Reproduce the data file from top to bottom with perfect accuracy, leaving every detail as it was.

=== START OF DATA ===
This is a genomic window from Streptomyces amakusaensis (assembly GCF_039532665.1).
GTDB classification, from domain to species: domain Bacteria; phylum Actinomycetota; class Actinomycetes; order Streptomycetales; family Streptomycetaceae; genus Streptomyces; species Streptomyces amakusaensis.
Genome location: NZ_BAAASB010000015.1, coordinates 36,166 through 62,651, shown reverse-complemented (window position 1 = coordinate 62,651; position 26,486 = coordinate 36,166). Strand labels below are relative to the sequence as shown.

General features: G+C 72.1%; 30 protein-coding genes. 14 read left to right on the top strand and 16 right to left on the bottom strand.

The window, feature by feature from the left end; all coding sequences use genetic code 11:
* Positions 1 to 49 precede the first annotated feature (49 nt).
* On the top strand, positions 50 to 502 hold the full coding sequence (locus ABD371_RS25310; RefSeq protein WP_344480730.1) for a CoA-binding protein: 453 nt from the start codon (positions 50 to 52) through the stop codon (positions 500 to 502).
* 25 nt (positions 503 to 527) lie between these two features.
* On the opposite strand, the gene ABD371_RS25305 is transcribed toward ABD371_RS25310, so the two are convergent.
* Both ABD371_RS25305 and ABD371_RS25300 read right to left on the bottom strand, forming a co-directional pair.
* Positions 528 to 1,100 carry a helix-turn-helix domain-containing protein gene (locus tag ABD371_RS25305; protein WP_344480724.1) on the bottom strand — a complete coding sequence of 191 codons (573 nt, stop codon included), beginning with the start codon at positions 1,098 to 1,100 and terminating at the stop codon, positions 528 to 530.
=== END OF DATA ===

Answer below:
This is a genomic window from Streptomyces amakusaensis (assembly GCF_039532665.1).
GTDB classification, from domain to species: domain Bacteria; phylum Actinomycetota; class Actinomycetes; order Streptomycetales; family Streptomycetaceae; genus Streptomyces; species Streptomyces amakusaensis.
Genome location: NZ_BAAASB010000015.1, coordinates 36,166 through 62,651, shown reverse-complemented (window position 1 = coordinate 62,651; position 26,486 = coordinate 36,166). Strand labels below are relative to the sequence as shown.

General features: G+C 72.1%; 30 protein-coding genes. 14 read left to right on the top strand and 16 right to left on the bottom strand.

The window, feature by feature from the left end; all coding sequences use genetic code 11:
* Positions 1 to 49 precede the first annotated feature (49 nt).
* On the top strand, positions 50 to 502 hold the full coding sequence (locus ABD371_RS25310; RefSeq protein WP_344480730.1) for a CoA-binding protein: 453 nt from the start codon (positions 50 to 52) through the stop codon (positions 500 to 502).
* 25 nt (positions 503 to 527) lie between these two features.
* On the opposite strand, the gene ABD371_RS25305 is transcribed toward ABD371_RS25310, so the two are convergent.
* Both ABD371_RS25305 and ABD371_RS25300 read right to left on the bottom strand, forming a co-directional pair.
* Positions 528 to 1,100 carry a helix-turn-helix domain-containing protein gene (locus tag ABD371_RS25305; protein WP_344480724.1) on the bottom strand — a complete coding sequence of 191 codons (573 nt, stop codon included), beginning with the start codon at positions 1,098 to 1,100 and terminating at the stop codon, positions 528 to 530.